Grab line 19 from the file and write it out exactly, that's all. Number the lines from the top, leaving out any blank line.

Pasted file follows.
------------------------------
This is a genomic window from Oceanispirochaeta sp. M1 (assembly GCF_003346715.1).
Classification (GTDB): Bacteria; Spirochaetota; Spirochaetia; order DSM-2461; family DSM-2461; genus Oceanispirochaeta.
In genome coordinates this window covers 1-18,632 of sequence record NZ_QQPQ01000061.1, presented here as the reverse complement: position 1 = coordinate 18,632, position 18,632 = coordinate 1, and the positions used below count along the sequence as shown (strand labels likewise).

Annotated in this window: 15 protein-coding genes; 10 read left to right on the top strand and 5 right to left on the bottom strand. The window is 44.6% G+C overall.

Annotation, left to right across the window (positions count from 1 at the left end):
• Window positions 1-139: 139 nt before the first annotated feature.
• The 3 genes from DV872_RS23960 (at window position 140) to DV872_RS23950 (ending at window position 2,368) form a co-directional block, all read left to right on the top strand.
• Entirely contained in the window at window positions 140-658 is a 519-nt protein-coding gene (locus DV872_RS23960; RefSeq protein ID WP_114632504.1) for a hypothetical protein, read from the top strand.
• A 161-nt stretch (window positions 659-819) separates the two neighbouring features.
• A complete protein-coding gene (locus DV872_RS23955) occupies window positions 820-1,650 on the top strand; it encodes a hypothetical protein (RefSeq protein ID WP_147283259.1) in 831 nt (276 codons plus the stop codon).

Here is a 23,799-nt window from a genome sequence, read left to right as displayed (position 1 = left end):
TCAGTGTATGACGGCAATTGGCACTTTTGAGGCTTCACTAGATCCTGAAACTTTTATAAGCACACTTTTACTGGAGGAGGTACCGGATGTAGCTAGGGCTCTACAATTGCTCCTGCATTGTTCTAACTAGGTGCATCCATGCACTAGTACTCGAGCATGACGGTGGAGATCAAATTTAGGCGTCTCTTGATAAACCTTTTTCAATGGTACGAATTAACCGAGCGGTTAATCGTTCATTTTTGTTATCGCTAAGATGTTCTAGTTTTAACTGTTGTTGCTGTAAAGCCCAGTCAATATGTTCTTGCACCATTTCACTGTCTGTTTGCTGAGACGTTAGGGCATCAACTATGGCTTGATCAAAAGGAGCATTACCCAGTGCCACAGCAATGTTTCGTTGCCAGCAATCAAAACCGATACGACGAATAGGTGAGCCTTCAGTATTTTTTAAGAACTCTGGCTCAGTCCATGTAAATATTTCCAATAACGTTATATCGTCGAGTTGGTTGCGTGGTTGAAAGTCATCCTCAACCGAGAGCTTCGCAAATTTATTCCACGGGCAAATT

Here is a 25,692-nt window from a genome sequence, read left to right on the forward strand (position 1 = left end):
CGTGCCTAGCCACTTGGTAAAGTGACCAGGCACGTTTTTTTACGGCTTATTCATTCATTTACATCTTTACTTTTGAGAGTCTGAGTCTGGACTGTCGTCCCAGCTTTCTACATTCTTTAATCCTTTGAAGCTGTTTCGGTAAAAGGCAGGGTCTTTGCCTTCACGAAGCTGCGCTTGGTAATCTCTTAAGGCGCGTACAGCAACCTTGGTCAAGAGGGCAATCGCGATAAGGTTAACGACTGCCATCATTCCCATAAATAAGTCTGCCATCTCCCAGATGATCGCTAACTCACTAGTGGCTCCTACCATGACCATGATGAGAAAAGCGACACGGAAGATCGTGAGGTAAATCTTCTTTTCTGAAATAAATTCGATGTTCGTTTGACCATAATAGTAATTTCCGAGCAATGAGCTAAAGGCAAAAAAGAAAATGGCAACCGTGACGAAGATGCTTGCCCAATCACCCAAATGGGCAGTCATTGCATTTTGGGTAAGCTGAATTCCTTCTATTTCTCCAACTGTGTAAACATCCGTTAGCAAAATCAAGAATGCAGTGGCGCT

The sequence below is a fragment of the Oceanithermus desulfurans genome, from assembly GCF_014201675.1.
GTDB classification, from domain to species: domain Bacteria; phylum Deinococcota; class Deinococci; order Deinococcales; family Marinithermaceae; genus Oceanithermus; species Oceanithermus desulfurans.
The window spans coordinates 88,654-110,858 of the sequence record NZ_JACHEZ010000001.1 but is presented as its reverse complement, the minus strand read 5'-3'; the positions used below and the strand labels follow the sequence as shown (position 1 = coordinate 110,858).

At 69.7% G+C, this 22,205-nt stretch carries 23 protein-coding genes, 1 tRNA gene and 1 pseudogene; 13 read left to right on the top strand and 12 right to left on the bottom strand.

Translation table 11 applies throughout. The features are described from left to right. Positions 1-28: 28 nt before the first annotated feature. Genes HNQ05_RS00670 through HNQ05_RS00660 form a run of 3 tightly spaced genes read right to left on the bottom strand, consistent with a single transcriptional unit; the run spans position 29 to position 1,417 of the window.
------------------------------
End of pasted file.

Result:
Translation table 11 applies throughout. The features are described from left to right. Positions 1-28: 28 nt before the first annotated feature. Genes HNQ05_RS00670 through HNQ05_RS00660 form a run of 3 tightly spaced genes read right to left on the bottom strand, consistent with a single transcriptional unit; the run spans position 29 to position 1,417 of the window.